BY PHIL HOOD
The announcement that Gibson had sold the Slingerland name to DW Drums caught the world by surprise last week.
Don Lombardi, co-founder of DW Drums admitted to being astonished by the deal, which was presented to him as a birthday gift from his son and DW CEO Chris Lombardi. “I knew very little of Gibson and the guitar business,“ Don Lombardi told me. “But we had looked at the legacy brands in the drum business, Slingerland was clearly the one that still has a big following. Since the announcement I get messages every day from drummers who want to talk about their Slingerland kits. And not just drummers I know from their association with DW, but from all over.”
DW, which took over Gretsch in 2016, has experience now at reviving iconic brands and recreating the sound of classic drums. “We decided we could do this,” says Lombardi. “[DW co-founder] John Good can cut the wood to the thicknesses they used on the classic drums“ he says, referencing the wood wizard who has created the company’s most notable drum shells. “So we want to start with the shells and the Radio King snare drums.”
The original Slingerland company was founded in 1912 by H.H. Slingerland, as a banjo company. Later, they added drums and the brand became synonymous with jazz drummers such as Gene Krupa and Buddy Rich. Radio King was the company’s flagship drum line. Family ownership of the company came to an end in the 1970s, and after that time a series of desultory owners drove the brand to near-extinction. Gibson bought it in 1994 and for a few years made some good drums before the company’s attention drifted. The drums have been out of production for two decades.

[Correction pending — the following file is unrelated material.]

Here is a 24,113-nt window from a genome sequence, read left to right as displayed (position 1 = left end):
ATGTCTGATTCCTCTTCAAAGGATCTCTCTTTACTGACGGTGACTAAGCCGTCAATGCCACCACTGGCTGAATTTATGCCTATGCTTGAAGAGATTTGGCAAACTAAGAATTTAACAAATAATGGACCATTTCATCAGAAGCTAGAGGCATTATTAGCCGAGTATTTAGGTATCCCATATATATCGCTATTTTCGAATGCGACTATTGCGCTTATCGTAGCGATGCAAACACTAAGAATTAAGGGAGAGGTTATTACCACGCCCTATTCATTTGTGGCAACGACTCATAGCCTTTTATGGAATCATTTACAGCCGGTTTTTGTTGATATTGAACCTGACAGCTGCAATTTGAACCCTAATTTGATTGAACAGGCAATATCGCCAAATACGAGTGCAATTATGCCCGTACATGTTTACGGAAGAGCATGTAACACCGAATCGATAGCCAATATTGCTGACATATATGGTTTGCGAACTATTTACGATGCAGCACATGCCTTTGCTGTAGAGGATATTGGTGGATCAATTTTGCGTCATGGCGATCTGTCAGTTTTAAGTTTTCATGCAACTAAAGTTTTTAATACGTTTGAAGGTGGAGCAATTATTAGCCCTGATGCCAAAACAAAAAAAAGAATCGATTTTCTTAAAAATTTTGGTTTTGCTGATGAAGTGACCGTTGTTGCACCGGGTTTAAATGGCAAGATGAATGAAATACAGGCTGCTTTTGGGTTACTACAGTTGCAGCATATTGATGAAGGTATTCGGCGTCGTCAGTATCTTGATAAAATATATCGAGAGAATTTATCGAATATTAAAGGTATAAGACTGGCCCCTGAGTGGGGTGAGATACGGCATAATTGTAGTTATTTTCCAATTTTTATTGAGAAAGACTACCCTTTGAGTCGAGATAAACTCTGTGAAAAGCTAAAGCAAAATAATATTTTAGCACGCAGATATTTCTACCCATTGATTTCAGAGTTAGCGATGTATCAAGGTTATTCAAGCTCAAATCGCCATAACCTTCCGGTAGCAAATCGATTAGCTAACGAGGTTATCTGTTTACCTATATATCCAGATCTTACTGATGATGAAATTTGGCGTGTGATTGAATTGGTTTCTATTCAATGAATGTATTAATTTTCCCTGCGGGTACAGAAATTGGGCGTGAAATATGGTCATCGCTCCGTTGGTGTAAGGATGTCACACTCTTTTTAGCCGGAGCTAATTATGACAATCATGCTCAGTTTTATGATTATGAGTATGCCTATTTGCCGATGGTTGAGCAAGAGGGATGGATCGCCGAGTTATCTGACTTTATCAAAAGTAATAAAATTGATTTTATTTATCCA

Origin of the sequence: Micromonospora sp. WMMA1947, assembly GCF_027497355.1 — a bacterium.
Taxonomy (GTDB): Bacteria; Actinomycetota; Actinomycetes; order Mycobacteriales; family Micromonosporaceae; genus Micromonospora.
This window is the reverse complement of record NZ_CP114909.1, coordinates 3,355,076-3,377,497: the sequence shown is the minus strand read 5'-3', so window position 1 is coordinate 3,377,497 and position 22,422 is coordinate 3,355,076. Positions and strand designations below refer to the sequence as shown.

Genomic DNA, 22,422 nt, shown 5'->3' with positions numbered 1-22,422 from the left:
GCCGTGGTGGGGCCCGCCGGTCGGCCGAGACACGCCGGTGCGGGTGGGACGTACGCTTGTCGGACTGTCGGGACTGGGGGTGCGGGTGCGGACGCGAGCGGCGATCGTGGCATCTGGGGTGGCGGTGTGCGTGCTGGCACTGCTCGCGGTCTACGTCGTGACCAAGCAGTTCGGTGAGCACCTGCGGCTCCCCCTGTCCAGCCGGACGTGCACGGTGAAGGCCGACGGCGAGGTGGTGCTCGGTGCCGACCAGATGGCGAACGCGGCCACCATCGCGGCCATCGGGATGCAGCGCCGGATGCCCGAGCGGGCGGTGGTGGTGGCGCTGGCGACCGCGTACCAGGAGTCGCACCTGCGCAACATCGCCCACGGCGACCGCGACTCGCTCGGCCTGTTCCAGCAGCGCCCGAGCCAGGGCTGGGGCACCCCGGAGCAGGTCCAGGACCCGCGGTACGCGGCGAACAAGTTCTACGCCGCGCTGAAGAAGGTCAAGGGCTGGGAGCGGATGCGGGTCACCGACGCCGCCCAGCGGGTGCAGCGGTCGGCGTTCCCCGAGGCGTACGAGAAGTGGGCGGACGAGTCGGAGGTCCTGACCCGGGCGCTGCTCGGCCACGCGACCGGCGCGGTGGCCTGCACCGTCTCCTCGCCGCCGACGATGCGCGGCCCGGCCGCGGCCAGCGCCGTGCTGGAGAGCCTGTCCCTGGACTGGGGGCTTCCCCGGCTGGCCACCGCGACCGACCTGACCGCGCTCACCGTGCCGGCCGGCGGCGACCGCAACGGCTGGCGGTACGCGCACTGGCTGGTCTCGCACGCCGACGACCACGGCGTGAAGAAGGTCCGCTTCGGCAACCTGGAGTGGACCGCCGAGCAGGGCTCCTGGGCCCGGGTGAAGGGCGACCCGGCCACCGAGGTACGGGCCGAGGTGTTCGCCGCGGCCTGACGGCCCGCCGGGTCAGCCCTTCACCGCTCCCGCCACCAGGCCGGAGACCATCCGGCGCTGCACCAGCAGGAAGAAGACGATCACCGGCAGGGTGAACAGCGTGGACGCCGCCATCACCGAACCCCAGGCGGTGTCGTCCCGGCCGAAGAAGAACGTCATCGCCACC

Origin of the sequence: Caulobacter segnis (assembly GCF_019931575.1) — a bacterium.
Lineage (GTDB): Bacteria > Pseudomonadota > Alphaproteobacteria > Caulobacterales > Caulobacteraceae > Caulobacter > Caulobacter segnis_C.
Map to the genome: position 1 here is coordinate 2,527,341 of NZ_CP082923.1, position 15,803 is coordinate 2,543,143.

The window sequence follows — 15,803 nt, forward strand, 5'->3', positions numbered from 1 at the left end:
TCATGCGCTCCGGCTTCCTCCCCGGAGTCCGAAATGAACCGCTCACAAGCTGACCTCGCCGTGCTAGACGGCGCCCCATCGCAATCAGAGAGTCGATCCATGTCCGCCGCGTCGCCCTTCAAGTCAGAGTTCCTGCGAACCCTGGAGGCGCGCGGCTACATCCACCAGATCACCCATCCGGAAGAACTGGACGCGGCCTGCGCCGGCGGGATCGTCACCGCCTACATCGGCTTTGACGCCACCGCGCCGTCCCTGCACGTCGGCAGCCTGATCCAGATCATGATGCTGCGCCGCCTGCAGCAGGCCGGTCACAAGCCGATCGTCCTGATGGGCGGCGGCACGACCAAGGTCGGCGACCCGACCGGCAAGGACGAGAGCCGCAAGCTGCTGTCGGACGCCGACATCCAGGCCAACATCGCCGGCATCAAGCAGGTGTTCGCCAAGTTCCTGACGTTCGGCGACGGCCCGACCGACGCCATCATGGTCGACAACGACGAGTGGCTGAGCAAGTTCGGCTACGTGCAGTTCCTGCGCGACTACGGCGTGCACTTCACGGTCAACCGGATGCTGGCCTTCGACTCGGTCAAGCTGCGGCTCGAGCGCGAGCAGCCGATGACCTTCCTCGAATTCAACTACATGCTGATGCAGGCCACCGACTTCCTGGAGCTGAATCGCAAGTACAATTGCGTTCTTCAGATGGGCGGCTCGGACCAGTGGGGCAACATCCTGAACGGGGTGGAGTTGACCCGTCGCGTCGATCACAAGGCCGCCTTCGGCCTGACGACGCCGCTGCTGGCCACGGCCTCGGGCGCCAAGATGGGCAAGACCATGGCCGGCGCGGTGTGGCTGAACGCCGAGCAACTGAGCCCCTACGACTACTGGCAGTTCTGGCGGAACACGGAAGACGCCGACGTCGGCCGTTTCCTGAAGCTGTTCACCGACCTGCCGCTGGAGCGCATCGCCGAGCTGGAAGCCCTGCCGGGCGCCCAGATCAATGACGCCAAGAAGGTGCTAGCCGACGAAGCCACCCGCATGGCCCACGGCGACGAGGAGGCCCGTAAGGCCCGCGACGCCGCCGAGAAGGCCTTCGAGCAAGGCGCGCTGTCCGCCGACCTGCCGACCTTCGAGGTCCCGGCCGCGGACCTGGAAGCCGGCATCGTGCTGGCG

Chris Lombardi made the purchase announcement on November 25, and the company will not have Slingerland products until sometime in 2020. The company says we can expect more announcements at the NAMM show in January.
For Gibson, this divestiture is part of a dramatic turnaround in company fortunes, and in their efforts to make a positive impact with customers and fans. The company declared bankruptcy in 2018 and immediately people began asking what might happen to the many musical instrument brands, from Oberheim, to Tobias (basses), and Slingerland, which languished under the previous President Henry Juskiewicz.
As soon as the new team led by JC Curleigh, formerly president of Levi Strauss, took over, they began to make plans for divesting their wide range of businesses in consumer electronics and musical instruments in order to focus on Gibson and Epiphone guitars. As part of that process they have sold some brands and returned others without charge to their original owners.